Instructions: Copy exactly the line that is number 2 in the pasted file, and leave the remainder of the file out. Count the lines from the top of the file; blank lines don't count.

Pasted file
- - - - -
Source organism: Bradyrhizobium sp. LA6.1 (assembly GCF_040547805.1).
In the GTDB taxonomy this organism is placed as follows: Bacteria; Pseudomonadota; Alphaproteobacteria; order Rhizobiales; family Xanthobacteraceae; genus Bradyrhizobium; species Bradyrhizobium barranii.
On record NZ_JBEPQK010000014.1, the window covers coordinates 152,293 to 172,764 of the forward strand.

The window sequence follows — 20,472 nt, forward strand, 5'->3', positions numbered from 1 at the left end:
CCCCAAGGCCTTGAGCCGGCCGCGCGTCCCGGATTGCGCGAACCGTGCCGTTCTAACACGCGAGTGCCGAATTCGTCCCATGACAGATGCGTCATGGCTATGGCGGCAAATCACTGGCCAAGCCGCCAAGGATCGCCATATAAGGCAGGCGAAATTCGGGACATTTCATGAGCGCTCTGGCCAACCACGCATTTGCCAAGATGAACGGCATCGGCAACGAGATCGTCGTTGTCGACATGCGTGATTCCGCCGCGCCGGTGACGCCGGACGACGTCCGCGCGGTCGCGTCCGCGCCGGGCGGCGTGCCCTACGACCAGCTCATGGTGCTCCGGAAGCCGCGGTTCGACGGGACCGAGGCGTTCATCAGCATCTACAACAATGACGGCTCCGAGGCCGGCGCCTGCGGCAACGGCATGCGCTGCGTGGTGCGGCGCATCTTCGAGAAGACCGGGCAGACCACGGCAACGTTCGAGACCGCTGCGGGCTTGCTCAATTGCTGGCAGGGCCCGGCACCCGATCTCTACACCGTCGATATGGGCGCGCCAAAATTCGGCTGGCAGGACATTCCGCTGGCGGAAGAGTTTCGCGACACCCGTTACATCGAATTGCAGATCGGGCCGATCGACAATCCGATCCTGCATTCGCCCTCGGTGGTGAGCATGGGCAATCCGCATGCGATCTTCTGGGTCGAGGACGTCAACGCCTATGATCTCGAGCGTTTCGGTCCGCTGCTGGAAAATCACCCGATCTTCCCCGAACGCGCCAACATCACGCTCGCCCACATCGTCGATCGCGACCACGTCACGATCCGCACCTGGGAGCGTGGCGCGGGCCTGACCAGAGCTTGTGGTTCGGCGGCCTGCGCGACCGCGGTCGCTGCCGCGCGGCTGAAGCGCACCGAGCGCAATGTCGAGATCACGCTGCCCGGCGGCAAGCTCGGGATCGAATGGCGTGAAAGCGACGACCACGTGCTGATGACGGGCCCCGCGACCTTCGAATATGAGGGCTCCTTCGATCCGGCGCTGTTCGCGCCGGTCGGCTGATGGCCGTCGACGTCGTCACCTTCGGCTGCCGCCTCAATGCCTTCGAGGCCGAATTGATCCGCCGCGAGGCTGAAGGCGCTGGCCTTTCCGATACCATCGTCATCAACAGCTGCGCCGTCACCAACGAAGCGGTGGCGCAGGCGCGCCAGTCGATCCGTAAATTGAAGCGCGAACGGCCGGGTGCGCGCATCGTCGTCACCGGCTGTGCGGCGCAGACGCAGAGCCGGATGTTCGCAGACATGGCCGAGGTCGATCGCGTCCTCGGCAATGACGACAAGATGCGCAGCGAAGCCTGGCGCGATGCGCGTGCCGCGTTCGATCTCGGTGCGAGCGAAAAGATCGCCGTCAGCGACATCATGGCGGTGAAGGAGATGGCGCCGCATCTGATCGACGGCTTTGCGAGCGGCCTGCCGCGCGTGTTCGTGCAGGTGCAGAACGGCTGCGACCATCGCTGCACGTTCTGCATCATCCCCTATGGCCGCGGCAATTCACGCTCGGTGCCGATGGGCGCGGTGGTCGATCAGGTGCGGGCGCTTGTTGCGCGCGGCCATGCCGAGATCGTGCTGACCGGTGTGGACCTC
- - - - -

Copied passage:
In the GTDB taxonomy this organism is placed as follows: Bacteria; Pseudomonadota; Alphaproteobacteria; order Rhizobiales; family Xanthobacteraceae; genus Bradyrhizobium; species Bradyrhizobium barranii.